I have yet to be disappointed by anything this author has written. I don’t think you will either.


There’s been a bit of chat around about FUNGOID in the past few days. Here’s some thoughts from me on how it came about.

When the end came, it wasn’t zombies, asteroids, global warming or nuclear winter. It was something that escaped from a lab. Something small, and very hungry.

In this one you’ll find a chunk of Newfoundland, a fireman, some nasty rain, a bit of real science, a lot of unreal science, some Canadians, many cigarettes, some trucks, boats and planes, and plenty of spores, mushrooms and rot.

It’s for fans of John Wyndham, William Hope Hodgson and H P Lovecraft, and is a wee homage to a lot of the things I’ve loved since childhood. As such, its origins come from several different life strands.

There’s something a lot of people don’t know about me: I used to be a botanist. And no, it doesn’t mean I…

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Meeting Author Joe Hill is a Pleasant Experience

I have met this person twice, he is extremely nice, gracious and if you ever get a chance to meet him don’t pass it up.

He lives in New England with his children. His most recent book is: NOS4A2 Kindle Edition on sale today -09-28-2015, at least at Amazon.  Eerie, a bit scary and worth your time to read.

He’s very tall and oh so very handsome. He’s on twitter at times and keeps a blog on Tumblr.

The first time I met Joe, he was on tour for “Horns” now a movie with Daniel Radcliffe from Harry Potter fame. Since my copy of the book was in my Sony e-reader he signed it and drew horns on the back of it. My daughter had a copy of “Twentieth Century Ghosts” and a couple of other things that he signed for her.  At that time he wasn’t traveling with keepers like some authors do, he stayed at the table until all the people got their autographs, chats, pics, questions answered and were happy.

The last time I met him my daughter wanted to have our pic taken with him and I demurred because I’m ashamed of my weight. He said to me “Everyone is beautiful, come to Hug Harbor” and reached out and pulled me into a hug along with my daughter. He had to bend at the knees because we barely make it to 5′ 2″ and he’s a foot taller than us.  Thank you for that Joe, my daughter has a memory to treasure.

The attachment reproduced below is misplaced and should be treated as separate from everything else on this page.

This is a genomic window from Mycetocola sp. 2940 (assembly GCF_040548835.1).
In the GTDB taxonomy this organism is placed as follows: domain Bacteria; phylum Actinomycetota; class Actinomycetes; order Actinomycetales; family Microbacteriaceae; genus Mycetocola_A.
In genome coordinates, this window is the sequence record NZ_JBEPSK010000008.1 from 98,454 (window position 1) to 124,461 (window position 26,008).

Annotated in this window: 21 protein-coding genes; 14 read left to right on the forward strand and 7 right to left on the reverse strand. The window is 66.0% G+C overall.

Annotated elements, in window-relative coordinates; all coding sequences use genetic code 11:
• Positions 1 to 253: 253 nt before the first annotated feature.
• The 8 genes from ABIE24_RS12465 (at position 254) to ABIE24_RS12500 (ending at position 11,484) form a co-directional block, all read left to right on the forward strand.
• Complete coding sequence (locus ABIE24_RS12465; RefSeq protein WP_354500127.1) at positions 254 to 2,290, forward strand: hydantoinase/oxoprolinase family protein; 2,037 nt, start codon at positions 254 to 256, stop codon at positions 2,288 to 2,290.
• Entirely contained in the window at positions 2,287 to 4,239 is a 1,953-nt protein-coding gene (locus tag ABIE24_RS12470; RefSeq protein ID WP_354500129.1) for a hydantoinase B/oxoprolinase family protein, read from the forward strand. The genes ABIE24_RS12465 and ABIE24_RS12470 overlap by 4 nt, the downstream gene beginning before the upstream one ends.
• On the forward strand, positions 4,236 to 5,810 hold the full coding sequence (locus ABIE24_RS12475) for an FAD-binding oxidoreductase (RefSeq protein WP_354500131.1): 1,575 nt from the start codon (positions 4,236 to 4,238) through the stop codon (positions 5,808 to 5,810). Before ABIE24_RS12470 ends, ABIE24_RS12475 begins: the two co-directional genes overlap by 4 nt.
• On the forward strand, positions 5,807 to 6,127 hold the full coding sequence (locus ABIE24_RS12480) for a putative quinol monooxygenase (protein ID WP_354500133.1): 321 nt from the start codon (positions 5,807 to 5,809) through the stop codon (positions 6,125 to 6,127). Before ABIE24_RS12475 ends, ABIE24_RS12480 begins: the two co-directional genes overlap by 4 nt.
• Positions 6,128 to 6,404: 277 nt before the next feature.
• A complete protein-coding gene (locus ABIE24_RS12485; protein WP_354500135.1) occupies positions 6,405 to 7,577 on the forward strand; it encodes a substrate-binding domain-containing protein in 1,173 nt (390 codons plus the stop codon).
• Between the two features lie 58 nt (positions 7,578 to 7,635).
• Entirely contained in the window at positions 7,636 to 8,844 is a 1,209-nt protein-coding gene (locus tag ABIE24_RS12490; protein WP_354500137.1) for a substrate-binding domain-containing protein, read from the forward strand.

Super Nice man, his mom and dad raised him right. His father showed up too, you might have heard of him: Stephen King,  and I have both of their autographs on a quilt block.

I made Joe a quilt block representing a part of the Book NOS4A2 and I made myself a matching one – his dad signed on the left side of mine, and Joe signed on the left. I wasn’t aware until later that they have a policy not to sign on the same anything – or I wouldn’t have asked. So I have something that is unique and that I treasure.

Joe is also famous for his excellent comic book series, what they call today graphic novels ‘Locke and Key’. I highly recommend this, and it can be read on a tablet. I got mine from

Brain function ‘boosted for days after reading a novel’

Tom Avitabile


That was the headline above the by line by Tomas Jivanda in an article in The Independent last week.

He reported on a research study out of Emory University.  The essence of it is summarized in this sentence from the piece.

“Being pulled into the world of a gripping novel can trigger actual, measurable changes in the brain that linger for at least five days after reading, scientists have said.”

Here’s a new scientific postulate: Is the lingering effect enhanced and extended to say 10 or 20 days of mental optimization if the subject of said gripping novel is the brain itself?

Well, the world of my first, hopefully ‘gripping’ novel, was about the human brain itself.  It’s deep layers and the mapping of it. Therefore, if the average run of the mill novel with ‘great grip’ can increase your noodle powers for 5 days then certainly getting a grip…

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Can you hear me now?

One of my favorite authors, if you have never read Lawrence Block, you are missing one of the finest authors in the world.


eightmillionaudio“For those used to listening to crime stories on audio, [Michael] Kelly’s take on [Stephen King’s] Joyland might be jarring. The narrators of Lawrence Block’s Matt Scudder series, for example – Alan Sklar, William Roberts, Mark Hammer – explore every word as a threat, pummeling headlong toward finales composed of shock and sadness. (Only Block himself, on Eight Million Ways to Die, seems to get to the deep sorrow of the character).”

So writes Kevin Quigley in his review of Joyland. I quote it here not merely because it’s both (a) about me me me and (b) favorable, but because I find it reassuring after a couple of recent posts criticizing my narrative efforts as flat and undramatic, and lacking in the quality that can be imparted by a professional voice artist.

Neither critical response is invalid. A thing worth noting about audiobooks is that different styles work for…

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